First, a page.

Many of us know from our day-to-day lives the impact that relationships can have on our mental health – both good and bad. And at Relate we know from our clinical experience, as well as wider research evidence, that relationships are vital to our wellbeing. It is excellent, therefore, that Mental Health Awareness Week this year focuses on the importance of friends, partners and families.

The evidence is strong. Recognised experts in the field have observed that: “social connections, including marriage, of course, but not limited to that, are among the most robust correlates of subjective wellbeing. [...] In fact, people themselves report that good relationships with family members, friends or romantic partners — far more than money or fame— are prerequisites for their own happiness.”[i]

It is increasingly recognised by policy-makers as well as researchers that our wellbeing and the quality of our relationships are inextricably linked. The 2008 international Commission on the Measurement of Economic Performance and Social Progress counted social connections and relationships among its eight recommended core components for measuring national wellbeing,[ii] and in the UK the 2014 Commission on Wellbeing and Policy similarly noted that across the world, the quality of home life – which is ultimately based on family relationships – is a universal ingredient of life satisfaction.[iii] The Office for National Statistics also identifies relationships as a key domain that influences wellbeing[iv] and includes satisfaction with family life, social life, and the extent to which people have a spouse, family member, or friend to rely on in its national wellbeing measures.[v]

Just as good relationships are key to good wellbeing, poor quality relationships are risk factors for mental health. Research shows that relationship distress is linked to depression and anxiety,[vi] and people who live in distressed and troubled relationships are three times as likely to suffer from mood disorders (for example depression) as people who do not experience such relationship distress.[vii] Studies also suggest that over 60% of people with depression attribute relationship problems as the main cause,[viii] and indicate that treatment of relationship distress may alleviate up to 30% of cases of major depression.[ix]

Earlier this year, the NHS accepted a new five year vision for mental health, which said that prevention of mental health problems must include a focus on relationships. This is really encouraging; despite the evidence that healthy relationships can prevent, reduce and delay the effects of long-term health conditions, they have received little attention in health policy or strategy.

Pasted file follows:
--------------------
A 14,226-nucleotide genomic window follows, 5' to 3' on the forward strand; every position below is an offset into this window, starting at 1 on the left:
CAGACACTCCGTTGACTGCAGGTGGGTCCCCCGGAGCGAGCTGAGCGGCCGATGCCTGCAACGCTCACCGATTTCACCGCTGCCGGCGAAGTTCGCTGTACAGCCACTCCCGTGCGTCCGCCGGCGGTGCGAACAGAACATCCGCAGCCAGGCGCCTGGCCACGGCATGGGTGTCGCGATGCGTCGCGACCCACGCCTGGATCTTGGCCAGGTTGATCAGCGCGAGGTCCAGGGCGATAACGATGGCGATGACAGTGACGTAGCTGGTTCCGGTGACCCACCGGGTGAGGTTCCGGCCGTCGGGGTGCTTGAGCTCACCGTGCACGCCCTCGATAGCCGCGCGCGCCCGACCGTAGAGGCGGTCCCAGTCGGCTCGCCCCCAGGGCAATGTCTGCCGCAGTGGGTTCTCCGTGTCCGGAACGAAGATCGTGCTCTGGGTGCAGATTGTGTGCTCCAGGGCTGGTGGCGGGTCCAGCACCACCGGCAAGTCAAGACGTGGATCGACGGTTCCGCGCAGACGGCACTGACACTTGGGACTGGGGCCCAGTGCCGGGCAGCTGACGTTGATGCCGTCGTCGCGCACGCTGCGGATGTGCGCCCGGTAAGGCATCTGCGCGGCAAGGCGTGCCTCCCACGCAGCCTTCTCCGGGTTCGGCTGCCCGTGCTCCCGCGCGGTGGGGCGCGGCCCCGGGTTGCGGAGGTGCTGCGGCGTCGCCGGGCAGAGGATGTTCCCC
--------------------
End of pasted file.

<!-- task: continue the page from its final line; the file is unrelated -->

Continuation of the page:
But while other areas of the plan are well developed, so far the government and NHS have failed to spell out how they plan to support our relationships. The Taskforce report (rightly) noted that mental health prevention includes supporting relationships and this is not the remit of the NHS alone—but then doesn’t recognise where the NHS could take leadership on this issue, or build relationships into the cross-government recommendations on prevention. There is no shortage of options government could take to support the formation, maintenance, and protection of good quality relationships. We have identified ways that the NHS could do more to support relationships as core determinants of wellbeing in our report The Best Medicine and identified the cross-government action that is needed in All Together Now – a 2025 Vision for Relationship Support.

This summer the government will publish a plan setting out how they plan to deliver this five year vision for mental health. Relate is calling on the Minister responsible to make sure it includes concrete steps to promote healthy relationships, which the Taskforce report acknowledges are so essential for mental health and wellbeing.

Please join us, and mark Mental Health Awareness Week by asking Alistair Burt to trust the facts, not fate, and support everyone’s mental health by investing in relationships.

[i] Helliwell, J. & Putnam, R. (2004), The social context of well-being, Philosophical Transactions of the Royal Society of London: Biological Sciences, London

[ii] Stiglitz, J., Sen, A., & Fitoussi, J-P., (2009) Report by the Commission on the Measurement of Economic Performance and Social Progress

[iii] O’Donnell, G., Deaton, A., Durand, M., Halpern, D. & Layard, R. (2014) Wellbeing and policy. Legatum Institute

[vi] Whisman M. (2001) The association between depression and marital distress. In Beach, S. Marital and Family Processes in Depression: A Scientific Foundation for Clinical Practice. Washington DC: American Psychological Association, 3-24; Conger, R. D., & Elder Jr, G. H. (1994) Families in troubled times: The Iowa youth and families project. Families in troubled times: Adapting to change in rural America, 3-19

[vii] Whisman, M.A., Uebelacker, L. A. (2003) Comorbidity of Relationship Distress and Mental and Physical Health Problems. In Snyder, D. K., Whisman, M. A. (eds.) Treating Difficult Couples, Guilford Press

[viii] O’Leary, K., Riso, L. and beach, R. (1990) Attributions about the marital discord/depression link and therapy outcome, Behaviour therapy, 21(4), 413-422; Rounsaville, B., Weissman, M., Prusoff, B. and Herceg-Baron, R. (1979) Marital disputes and treatment outcomes in depressed women. Comprehensive Psychiatry, 20(5), 483-490

[ix] Whisman, M. A. & Bruce, M. L. (1999) Marital dissatisfaction and incidence of major depressive episode in a community sample. Journal of Abnormal Psychology, 108, 674-678